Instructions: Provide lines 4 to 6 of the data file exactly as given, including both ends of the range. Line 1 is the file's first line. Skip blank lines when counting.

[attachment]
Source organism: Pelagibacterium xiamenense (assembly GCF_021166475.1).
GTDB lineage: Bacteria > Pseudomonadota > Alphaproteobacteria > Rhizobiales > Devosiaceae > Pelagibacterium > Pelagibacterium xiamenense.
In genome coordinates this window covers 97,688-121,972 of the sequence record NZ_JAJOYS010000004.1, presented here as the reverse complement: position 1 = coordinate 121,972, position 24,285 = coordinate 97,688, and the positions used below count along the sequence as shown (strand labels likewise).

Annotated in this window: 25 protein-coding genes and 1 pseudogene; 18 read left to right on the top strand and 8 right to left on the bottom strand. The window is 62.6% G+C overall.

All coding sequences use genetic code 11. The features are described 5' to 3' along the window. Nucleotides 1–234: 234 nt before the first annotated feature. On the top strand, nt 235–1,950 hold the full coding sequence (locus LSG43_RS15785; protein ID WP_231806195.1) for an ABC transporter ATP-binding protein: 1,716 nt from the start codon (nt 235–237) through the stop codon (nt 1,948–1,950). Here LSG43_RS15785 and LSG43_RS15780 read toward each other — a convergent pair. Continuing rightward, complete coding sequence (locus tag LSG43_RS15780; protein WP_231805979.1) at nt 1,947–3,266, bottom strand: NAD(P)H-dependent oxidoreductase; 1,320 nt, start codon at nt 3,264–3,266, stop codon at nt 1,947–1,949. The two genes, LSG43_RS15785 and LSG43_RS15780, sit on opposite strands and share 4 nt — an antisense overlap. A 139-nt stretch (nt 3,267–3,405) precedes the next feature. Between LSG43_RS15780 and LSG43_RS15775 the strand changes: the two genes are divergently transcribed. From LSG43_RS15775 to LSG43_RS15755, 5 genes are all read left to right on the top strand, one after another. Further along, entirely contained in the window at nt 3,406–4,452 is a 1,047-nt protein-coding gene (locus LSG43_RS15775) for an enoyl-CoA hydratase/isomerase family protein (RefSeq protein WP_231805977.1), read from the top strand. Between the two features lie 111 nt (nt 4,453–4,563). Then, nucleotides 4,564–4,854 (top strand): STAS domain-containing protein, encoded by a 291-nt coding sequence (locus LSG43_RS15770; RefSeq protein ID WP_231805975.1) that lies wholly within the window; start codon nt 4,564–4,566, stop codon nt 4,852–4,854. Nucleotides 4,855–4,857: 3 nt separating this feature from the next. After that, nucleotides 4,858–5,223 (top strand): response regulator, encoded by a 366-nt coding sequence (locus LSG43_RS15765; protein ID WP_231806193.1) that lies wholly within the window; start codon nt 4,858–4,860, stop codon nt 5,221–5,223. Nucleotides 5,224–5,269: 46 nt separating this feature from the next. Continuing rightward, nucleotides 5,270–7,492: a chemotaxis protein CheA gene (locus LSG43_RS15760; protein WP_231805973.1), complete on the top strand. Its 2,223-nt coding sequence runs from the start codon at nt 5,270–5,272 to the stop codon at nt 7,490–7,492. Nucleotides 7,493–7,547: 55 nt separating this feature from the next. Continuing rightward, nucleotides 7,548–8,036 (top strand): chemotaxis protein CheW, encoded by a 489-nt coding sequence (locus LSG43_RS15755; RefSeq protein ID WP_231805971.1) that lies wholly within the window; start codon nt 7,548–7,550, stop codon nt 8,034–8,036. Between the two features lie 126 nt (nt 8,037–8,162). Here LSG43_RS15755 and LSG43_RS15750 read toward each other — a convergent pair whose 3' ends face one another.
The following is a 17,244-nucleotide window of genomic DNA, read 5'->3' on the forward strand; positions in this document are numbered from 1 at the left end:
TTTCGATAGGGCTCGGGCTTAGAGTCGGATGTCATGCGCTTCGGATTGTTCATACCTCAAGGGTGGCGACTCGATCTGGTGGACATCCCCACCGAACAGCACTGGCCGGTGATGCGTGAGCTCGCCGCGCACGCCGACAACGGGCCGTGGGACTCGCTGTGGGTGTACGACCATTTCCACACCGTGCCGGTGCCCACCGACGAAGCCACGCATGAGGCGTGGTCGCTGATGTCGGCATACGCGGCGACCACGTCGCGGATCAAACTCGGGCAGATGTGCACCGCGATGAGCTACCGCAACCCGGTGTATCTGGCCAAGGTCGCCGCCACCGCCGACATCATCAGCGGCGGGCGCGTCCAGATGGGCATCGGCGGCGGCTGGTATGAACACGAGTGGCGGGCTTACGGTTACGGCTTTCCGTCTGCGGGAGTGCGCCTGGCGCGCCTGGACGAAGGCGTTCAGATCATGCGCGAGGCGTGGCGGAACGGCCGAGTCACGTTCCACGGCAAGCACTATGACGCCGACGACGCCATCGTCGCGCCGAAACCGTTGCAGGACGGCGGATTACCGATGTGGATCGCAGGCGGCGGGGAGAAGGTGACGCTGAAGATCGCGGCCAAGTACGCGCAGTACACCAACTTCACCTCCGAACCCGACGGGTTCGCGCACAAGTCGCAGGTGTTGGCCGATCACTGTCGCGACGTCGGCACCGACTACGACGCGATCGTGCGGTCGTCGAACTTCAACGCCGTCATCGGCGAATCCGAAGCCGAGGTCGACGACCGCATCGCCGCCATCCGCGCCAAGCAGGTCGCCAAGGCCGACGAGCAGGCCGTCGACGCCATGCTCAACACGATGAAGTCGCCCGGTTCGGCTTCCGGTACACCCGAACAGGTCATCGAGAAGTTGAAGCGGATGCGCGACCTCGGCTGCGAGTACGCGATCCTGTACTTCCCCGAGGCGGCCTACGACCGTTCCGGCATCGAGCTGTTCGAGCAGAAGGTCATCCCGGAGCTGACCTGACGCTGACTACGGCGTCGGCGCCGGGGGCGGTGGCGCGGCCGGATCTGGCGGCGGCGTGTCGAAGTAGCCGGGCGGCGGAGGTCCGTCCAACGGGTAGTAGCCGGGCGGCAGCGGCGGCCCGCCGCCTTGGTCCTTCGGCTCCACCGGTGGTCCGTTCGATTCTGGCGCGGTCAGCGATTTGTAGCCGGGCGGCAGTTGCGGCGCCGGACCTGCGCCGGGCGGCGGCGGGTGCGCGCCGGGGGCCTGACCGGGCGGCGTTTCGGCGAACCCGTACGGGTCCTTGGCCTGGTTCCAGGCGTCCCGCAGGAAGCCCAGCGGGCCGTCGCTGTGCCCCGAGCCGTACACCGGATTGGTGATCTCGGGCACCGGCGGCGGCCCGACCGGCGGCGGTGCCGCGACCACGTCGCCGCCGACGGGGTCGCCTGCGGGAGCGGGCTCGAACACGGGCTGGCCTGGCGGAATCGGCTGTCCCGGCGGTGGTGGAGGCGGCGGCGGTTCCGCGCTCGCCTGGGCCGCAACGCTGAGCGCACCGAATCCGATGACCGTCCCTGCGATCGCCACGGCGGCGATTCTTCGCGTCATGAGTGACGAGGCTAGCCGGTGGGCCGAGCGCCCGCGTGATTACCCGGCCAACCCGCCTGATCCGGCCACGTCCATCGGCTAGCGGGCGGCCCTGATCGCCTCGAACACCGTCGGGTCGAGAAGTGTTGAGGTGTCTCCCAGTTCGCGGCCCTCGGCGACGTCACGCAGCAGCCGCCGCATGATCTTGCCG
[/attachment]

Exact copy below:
Annotated in this window: 25 protein-coding genes and 1 pseudogene; 18 read left to right on the top strand and 8 right to left on the bottom strand. The window is 62.6% G+C overall.

All coding sequences use genetic code 11. The features are described 5' to 3' along the window. Nucleotides 1–234: 234 nt before the first annotated feature. On the top strand, nt 235–1,950 hold the full coding sequence (locus LSG43_RS15785; protein ID WP_231806195.1) for an ABC transporter ATP-binding protein: 1,716 nt from the start codon (nt 235–237) through the stop codon (nt 1,948–1,950). Here LSG43_RS15785 and LSG43_RS15780 read toward each other — a convergent pair. Continuing rightward, complete coding sequence (locus tag LSG43_RS15780; protein WP_231805979.1) at nt 1,947–3,266, bottom strand: NAD(P)H-dependent oxidoreductase; 1,320 nt, start codon at nt 3,264–3,266, stop codon at nt 1,947–1,949. The two genes, LSG43_RS15785 and LSG43_RS15780, sit on opposite strands and share 4 nt — an antisense overlap. A 139-nt stretch (nt 3,267–3,405) precedes the next feature. Between LSG43_RS15780 and LSG43_RS15775 the strand changes: the two genes are divergently transcribed. From LSG43_RS15775 to LSG43_RS15755, 5 genes are all read left to right on the top strand, one after another. Further along, entirely contained in the window at nt 3,406–4,452 is a 1,047-nt protein-coding gene (locus LSG43_RS15775) for an enoyl-CoA hydratase/isomerase family protein (RefSeq protein WP_231805977.1), read from the top strand. Between the two features lie 111 nt (nt 4,453–4,563). Then, nucleotides 4,564–4,854 (top strand): STAS domain-containing protein, encoded by a 291-nt coding sequence (locus LSG43_RS15770; RefSeq protein ID WP_231805975.1) that lies wholly within the window; start codon nt 4,564–4,566, stop codon nt 4,852–4,854. Nucleotides 4,855–4,857: 3 nt separating this feature from the next. After that, nucleotides 4,858–5,223 (top strand): response regulator, encoded by a 366-nt coding sequence (locus LSG43_RS15765; protein ID WP_231806193.1) that lies wholly within the window; start codon nt 4,858–4,860, stop codon nt 5,221–5,223. Nucleotides 5,224–5,269: 46 nt separating this feature from the next. Continuing rightward, nucleotides 5,270–7,492: a chemotaxis protein CheA gene (locus LSG43_RS15760; protein WP_231805973.1), complete on the top strand. Its 2,223-nt coding sequence runs from the start codon at nt 5,270–5,272 to the stop codon at nt 7,490–7,492. Nucleotides 7,493–7,547: 55 nt separating this feature from the next. Continuing rightward, nucleotides 7,548–8,036 (top strand): chemotaxis protein CheW, encoded by a 489-nt coding sequence (locus LSG43_RS15755; RefSeq protein ID WP_231805971.1) that lies wholly within the window; start codon nt 7,548–7,550, stop codon nt 8,034–8,036. Between the two features lie 126 nt (nt 8,037–8,162). Here LSG43_RS15755 and LSG43_RS15750 read toward each other — a convergent pair whose 3' ends face one another.
The following is a 17,244-nucleotide window of genomic DNA, read 5'->3' on the forward strand; positions in this document are numbered from 1 at the left end: